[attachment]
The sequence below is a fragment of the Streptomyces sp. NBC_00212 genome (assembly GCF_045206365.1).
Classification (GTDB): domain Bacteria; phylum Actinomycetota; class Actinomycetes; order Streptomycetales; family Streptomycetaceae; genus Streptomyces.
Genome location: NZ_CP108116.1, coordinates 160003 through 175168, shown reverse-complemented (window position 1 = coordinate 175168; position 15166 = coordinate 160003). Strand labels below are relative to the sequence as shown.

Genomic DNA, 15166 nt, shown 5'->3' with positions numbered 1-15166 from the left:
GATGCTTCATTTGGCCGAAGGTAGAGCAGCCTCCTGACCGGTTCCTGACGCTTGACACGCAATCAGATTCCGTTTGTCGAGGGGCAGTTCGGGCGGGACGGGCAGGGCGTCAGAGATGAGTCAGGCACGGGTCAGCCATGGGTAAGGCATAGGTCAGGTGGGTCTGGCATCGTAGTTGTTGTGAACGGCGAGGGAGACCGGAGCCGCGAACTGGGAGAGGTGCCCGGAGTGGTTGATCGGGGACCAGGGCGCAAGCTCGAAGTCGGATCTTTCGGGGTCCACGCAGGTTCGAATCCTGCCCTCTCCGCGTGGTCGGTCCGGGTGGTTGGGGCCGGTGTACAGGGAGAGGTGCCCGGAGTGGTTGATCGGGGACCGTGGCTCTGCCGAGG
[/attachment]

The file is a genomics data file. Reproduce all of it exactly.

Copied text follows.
The sequence below is a fragment of the Streptomyces sp. NBC_00212 genome (assembly GCF_045206365.1).
Classification (GTDB): domain Bacteria; phylum Actinomycetota; class Actinomycetes; order Streptomycetales; family Streptomycetaceae; genus Streptomyces.
Genome location: NZ_CP108116.1, coordinates 160003 through 175168, shown reverse-complemented (window position 1 = coordinate 175168; position 15166 = coordinate 160003). Strand labels below are relative to the sequence as shown.

Genomic DNA, 15166 nt, shown 5'->3' with positions numbered 1-15166 from the left:
GATGCTTCATTTGGCCGAAGGTAGAGCAGCCTCCTGACCGGTTCCTGACGCTTGACACGCAATCAGATTCCGTTTGTCGAGGGGCAGTTCGGGCGGGACGGGCAGGGCGTCAGAGATGAGTCAGGCACGGGTCAGCCATGGGTAAGGCATAGGTCAGGTGGGTCTGGCATCGTAGTTGTTGTGAACGGCGAGGGAGACCGGAGCCGCGAACTGGGAGAGGTGCCCGGAGTGGTTGATCGGGGACCAGGGCGCAAGCTCGAAGTCGGATCTTTCGGGGTCCACGCAGGTTCGAATCCTGCCCTCTCCGCGTGGTCGGTCCGGGTGGTTGGGGCCGGTGTACAGGGAGAGGTGCCCGGAGTGGTTGATCGGGGACCGTGGCTCTGCCGAGG